The authors' great achievement is that they write intelligently about press bias without descending into a conversation-killing discussion of "objective" and "subjective" journalism. That said, I wish they'd tested their theory a bit more rigorously by applying it to the British press, which is both competitive and excessively partisan. Despite the existence of the trans-Atlantic-flavored Economist and Financial Times, the four leading papers on the British newsstand—the Times, the Independent, the Guardian, and the Telegraph—contradict the Gentzkow-Shapiro thesis. Over there, competition has spawned newspapers whose major occupation is to provide a daily reaffirmation of one's worldview.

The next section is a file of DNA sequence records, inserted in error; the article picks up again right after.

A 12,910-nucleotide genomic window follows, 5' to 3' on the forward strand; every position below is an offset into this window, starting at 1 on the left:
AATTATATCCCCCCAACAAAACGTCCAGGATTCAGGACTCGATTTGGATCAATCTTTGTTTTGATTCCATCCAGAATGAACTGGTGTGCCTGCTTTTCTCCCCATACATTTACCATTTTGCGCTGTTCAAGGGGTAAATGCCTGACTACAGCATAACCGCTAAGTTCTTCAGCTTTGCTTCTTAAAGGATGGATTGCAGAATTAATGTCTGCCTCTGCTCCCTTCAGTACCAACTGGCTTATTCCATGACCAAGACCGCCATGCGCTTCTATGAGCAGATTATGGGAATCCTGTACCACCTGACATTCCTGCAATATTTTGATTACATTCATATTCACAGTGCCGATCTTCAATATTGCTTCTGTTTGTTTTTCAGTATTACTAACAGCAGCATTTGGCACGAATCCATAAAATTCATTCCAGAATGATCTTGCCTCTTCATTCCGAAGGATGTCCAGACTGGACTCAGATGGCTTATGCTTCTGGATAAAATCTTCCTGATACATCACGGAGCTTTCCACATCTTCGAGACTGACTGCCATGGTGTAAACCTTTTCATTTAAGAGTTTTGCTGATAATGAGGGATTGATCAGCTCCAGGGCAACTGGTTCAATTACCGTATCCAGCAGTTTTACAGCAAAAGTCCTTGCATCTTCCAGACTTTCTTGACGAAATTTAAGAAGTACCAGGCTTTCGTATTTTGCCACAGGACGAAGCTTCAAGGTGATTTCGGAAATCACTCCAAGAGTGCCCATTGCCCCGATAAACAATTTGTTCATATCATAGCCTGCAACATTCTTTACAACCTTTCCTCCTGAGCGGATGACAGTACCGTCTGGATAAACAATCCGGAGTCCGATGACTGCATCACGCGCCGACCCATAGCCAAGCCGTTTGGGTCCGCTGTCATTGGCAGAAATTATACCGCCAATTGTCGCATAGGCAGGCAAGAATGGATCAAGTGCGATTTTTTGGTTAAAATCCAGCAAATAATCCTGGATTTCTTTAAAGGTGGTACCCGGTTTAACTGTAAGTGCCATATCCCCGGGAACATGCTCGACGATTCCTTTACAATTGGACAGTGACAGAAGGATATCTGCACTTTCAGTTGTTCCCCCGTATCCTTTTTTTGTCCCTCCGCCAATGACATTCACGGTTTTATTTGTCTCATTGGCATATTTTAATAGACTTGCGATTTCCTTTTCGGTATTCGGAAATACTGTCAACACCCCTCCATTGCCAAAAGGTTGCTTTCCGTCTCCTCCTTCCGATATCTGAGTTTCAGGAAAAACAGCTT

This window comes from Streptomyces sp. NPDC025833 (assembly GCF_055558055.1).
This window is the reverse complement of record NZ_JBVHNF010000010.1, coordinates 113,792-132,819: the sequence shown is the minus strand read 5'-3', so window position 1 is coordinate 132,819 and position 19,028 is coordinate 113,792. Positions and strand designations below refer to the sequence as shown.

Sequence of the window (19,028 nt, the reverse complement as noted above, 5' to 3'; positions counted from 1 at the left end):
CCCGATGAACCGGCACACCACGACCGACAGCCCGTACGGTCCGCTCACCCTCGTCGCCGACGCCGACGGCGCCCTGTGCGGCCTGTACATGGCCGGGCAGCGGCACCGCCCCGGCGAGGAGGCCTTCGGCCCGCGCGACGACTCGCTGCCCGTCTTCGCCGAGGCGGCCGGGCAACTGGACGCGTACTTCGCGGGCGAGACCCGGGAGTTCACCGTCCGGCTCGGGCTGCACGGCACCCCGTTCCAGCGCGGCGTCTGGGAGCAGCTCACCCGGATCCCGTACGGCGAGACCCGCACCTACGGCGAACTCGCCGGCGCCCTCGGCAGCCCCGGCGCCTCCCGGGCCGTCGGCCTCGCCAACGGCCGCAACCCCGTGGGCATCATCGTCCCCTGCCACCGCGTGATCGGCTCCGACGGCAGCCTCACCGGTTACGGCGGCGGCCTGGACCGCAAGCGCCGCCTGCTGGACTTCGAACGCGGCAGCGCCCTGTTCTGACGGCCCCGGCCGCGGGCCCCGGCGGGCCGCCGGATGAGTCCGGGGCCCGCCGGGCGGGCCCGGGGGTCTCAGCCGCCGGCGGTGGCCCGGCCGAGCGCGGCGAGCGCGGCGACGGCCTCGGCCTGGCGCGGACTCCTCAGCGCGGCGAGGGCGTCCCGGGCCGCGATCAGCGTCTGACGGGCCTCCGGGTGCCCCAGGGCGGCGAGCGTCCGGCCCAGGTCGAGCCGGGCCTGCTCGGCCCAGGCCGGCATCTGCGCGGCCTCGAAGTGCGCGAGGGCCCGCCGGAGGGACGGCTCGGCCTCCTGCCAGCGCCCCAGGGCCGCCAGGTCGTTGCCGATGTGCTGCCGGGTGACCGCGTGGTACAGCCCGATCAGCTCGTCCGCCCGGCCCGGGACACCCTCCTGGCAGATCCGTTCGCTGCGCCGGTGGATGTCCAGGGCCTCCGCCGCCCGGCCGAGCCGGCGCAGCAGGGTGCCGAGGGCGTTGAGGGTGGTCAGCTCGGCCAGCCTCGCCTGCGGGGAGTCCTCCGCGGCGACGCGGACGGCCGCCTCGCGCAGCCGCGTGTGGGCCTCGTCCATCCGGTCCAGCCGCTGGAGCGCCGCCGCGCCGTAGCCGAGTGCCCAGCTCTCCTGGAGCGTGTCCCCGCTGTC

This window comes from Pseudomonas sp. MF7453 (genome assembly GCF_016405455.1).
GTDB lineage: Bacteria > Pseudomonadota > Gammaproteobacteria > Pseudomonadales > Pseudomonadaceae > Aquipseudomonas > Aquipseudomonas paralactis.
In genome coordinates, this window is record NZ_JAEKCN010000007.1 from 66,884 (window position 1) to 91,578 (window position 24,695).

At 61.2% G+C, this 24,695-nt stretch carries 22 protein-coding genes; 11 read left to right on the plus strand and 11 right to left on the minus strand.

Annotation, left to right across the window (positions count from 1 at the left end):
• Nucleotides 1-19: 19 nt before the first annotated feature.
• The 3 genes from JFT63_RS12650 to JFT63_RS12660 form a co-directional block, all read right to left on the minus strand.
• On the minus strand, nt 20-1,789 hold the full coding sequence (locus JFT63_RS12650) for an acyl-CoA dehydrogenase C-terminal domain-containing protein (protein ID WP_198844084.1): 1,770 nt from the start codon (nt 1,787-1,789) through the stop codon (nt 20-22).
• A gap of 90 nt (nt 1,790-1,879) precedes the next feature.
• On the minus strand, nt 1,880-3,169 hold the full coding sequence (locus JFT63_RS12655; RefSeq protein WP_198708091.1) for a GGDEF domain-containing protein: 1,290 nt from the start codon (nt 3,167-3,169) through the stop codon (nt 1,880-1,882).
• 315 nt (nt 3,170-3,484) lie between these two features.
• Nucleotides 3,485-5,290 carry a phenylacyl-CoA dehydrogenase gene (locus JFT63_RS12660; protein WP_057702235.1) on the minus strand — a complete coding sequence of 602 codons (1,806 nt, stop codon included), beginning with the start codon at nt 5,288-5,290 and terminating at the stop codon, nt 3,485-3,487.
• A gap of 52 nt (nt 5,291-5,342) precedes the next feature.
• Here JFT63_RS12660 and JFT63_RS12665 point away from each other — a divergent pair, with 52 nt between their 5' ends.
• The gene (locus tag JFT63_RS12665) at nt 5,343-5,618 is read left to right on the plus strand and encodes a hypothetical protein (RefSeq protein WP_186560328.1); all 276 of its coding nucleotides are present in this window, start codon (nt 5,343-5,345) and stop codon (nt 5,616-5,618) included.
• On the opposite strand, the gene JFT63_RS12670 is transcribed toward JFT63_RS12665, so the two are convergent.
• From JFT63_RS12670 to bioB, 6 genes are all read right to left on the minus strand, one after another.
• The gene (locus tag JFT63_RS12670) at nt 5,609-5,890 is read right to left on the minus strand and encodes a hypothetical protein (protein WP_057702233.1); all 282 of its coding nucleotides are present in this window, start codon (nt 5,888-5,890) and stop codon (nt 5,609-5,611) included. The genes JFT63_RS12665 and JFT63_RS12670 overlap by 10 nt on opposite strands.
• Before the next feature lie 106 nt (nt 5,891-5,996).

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TODAY IN SLATE
Ford’s Big Gamble
It’s completely transforming America’s best-selling vehicle.
Should the United States Grant Asylum to Victims of Domestic Violence?
The Apple Watch Will Make Everyone Around You Just a Little Worse Off
This Was the First Object Ever Designed
Don’t Expect Adrian Peterson to Go to Prison
In much of America, beating your kids is perfectly legal.
How the Apple Watch Will Annoy Us
A glowing screen attached to someone else’s wrist is shinier than all but the blingiest jewels.
A Little Bit Softer Now, a Little Bit Softer Now …
The sad, gradual decline of the fade-out in popular music.